Last edit: 01/08/2023
There is no “Collaborative Robot”. That is one of the first statements you hear from people working in Collaborative Robotics. The reason is because the robot can be designed for a collaborative task, but it is the Application that makes the “Robot Collaborative”.
The reference standard for Collaborative Application is
ISO/TS 15066:2016 – ROBOTS AND ROBOTIC DEVICES — COLLABORATIVE ROBOTS
Not only for the unfortunate title, the standard will be included in the new edition of 2 important standards on Robots:
ISO 10218-1: Robotics — Safety requirements for robot systems in an industrial environment — Robots
ISO 10218-2: Robotics — Safety requirements for robot systems in an industrial environment — Robot systems and integration
In December 2021 both standards were at DIS Stage. They now fully include requirements for Collaborative Applications. For example in ISO 10218-1:
[ISO 10218-1] 184.108.40.206 Collaborative Application. Applications that implements one or more collaborative task(s)
[ISO 10218-1] 220.127.116.11 Collaborative Task. Portion of the robot sequence where both the robot application and operator(s) are within the same safeguarded space.
There are four important functions a Robot needs to have in order to be suitable for Collaborative Applications:
2- Hand-guided controls (HGC)
3- Speed and separation monitoring (SSM)
4- Power and force limiting (PFL)
It requires a software or device to pause the function of robot when the worker is coming closer to the robot in order to prevent dangerous motion. The function, in the new edition of ISO 10218-1 will be called “monitored-standstill” .
[ISO 10218-1] 18.104.22.168 monitored-standstill. Safety function that monitors the position after a stop while drive power is active
NOTE 1 to entry: In ISO 10218-2:2011, "monitored-standstill" was called “safety-rated monitored stop”.
NOTE 2 to entry: This safety function can also apply to the robot system, robot application, robot cell and other machinery.
The method consists in allowing the operator to move the robot by hand-operated device to transmit motion commands.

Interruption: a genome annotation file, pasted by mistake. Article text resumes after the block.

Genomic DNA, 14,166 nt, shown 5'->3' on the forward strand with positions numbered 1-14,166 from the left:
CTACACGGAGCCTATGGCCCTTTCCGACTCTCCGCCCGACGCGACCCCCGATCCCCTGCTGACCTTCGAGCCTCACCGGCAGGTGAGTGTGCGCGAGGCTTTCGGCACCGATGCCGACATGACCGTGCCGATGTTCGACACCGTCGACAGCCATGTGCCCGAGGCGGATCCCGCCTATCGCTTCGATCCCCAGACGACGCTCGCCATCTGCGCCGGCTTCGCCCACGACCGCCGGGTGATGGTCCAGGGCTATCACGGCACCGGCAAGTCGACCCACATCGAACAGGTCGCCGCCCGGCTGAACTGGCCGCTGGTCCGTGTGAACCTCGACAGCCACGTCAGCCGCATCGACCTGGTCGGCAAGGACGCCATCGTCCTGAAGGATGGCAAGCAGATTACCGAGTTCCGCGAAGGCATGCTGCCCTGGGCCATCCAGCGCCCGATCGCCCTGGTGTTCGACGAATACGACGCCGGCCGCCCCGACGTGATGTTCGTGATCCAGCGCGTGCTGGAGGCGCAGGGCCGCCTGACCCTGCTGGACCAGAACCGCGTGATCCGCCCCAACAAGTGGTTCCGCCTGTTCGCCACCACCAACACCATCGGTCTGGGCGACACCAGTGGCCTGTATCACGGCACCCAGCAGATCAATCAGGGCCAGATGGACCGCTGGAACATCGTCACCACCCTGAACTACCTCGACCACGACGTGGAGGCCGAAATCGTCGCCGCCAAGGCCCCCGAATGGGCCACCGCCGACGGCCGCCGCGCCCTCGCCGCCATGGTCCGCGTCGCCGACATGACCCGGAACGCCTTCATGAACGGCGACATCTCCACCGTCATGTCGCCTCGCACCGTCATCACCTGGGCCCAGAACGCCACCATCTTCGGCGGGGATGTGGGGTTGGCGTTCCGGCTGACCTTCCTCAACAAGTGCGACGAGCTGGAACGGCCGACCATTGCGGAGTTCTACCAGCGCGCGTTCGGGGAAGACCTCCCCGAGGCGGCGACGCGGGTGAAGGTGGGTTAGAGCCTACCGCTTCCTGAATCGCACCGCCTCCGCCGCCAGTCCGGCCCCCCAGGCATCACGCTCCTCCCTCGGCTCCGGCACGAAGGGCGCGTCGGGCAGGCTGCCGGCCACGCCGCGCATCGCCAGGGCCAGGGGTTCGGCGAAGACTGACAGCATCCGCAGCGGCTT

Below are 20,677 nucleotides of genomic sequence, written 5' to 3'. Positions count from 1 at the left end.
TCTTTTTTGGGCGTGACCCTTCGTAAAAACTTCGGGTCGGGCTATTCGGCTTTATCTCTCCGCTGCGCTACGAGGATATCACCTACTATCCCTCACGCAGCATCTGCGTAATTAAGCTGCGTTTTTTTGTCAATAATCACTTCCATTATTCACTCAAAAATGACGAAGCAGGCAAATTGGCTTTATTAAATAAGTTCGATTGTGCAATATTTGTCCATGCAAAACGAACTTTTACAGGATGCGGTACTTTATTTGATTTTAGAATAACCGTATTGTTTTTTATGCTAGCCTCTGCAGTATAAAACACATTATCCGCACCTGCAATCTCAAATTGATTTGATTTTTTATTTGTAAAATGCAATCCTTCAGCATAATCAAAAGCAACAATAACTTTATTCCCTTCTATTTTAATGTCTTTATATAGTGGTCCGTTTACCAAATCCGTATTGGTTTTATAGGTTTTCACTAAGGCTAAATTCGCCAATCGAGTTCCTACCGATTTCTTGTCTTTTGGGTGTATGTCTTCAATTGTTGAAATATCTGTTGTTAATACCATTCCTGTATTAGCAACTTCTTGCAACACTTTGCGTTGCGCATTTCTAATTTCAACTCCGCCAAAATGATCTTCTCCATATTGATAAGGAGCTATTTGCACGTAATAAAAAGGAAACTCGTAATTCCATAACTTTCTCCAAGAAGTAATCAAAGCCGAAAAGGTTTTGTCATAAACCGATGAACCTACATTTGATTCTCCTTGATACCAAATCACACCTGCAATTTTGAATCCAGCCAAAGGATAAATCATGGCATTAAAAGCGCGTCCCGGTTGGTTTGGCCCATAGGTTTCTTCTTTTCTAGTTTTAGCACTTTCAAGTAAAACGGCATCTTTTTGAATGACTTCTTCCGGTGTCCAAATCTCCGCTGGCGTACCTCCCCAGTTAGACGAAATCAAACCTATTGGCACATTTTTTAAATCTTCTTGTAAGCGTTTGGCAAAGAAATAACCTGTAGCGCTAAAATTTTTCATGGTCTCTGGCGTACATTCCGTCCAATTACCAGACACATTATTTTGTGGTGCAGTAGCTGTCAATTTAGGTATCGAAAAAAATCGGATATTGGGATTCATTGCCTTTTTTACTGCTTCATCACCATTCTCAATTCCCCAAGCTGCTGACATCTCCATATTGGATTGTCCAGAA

The robot system needs to have the following:
⎯ monitored-speed safety function
⎯ stop category 2 (IEC 60204-1) protective stop
⎯ monitored-standstill safety function
A risk assessment needs to be done to determine the monitored-speed limit value
Speed and separation monitoring (SSM)
The third method is speed and separation monitoring which is increasing safety by specifying the minimum protective distance between a robot and an operator.
Collaborative applications using SSM can use a SPE that detects entrance into a safeguarded space or that monitors the presence of any person.
When a presence-sensing device like a laser scanner or a safety radar, is used to define the detection zones, the size and location of the detection zones shall be set so that the separation distance is maintained, even during detection zone transitions. Please bear in mind that the time for the robot application to decelerate has to be considered.
The SSM can be provided by the robot controller or by an external protective device, or by a mixture of both.
Power and force limiting (PFL)
The fourth method allows the contact between on operator and a robot, but the requirement is the control of robot momentum to avoid any injury and pain.
Accomplishing PFL functions can be by inherently safety design which can be fixed, not adjustable or configurable, or by safety functions that can be adjusted or configured.
For robots with adjustable or configurable PFL safety functions, exceeding any parameter limit shall cause a "protective stop".